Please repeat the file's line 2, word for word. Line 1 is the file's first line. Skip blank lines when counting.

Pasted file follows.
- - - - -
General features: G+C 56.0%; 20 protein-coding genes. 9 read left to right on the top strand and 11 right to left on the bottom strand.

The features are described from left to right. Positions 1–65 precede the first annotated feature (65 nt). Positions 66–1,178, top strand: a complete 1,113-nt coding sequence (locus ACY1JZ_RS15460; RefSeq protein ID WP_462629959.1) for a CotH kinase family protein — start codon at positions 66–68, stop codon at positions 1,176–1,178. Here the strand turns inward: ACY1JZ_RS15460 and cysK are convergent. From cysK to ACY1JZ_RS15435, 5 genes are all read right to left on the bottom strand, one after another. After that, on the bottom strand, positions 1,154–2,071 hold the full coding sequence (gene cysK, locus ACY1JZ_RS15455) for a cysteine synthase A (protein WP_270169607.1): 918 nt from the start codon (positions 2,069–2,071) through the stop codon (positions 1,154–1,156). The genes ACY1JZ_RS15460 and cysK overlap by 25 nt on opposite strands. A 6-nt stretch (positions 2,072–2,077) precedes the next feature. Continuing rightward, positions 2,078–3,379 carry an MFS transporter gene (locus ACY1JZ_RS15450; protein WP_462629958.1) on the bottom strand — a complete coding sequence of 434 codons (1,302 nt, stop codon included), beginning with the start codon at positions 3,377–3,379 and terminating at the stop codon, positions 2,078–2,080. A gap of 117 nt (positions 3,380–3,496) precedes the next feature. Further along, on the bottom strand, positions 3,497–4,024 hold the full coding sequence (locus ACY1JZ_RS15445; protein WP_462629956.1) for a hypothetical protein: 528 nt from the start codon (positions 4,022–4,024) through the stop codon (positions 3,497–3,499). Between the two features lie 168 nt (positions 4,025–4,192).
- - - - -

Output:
The features are described from left to right. Positions 1–65 precede the first annotated feature (65 nt). Positions 66–1,178, top strand: a complete 1,113-nt coding sequence (locus ACY1JZ_RS15460; RefSeq protein ID WP_462629959.1) for a CotH kinase family protein — start codon at positions 66–68, stop codon at positions 1,176–1,178. Here the strand turns inward: ACY1JZ_RS15460 and cysK are convergent. From cysK to ACY1JZ_RS15435, 5 genes are all read right to left on the bottom strand, one after another. After that, on the bottom strand, positions 1,154–2,071 hold the full coding sequence (gene cysK, locus ACY1JZ_RS15455) for a cysteine synthase A (protein WP_270169607.1): 918 nt from the start codon (positions 2,069–2,071) through the stop codon (positions 1,154–1,156). The genes ACY1JZ_RS15460 and cysK overlap by 25 nt on opposite strands. A 6-nt stretch (positions 2,072–2,077) precedes the next feature. Continuing rightward, positions 2,078–3,379 carry an MFS transporter gene (locus ACY1JZ_RS15450; protein WP_462629958.1) on the bottom strand — a complete coding sequence of 434 codons (1,302 nt, stop codon included), beginning with the start codon at positions 3,377–3,379 and terminating at the stop codon, positions 2,078–2,080. A gap of 117 nt (positions 3,380–3,496) precedes the next feature. Further along, on the bottom strand, positions 3,497–4,024 hold the full coding sequence (locus ACY1JZ_RS15445; protein WP_462629956.1) for a hypothetical protein: 528 nt from the start codon (positions 4,022–4,024) through the stop codon (positions 3,497–3,499). Between the two features lie 168 nt (positions 4,025–4,192).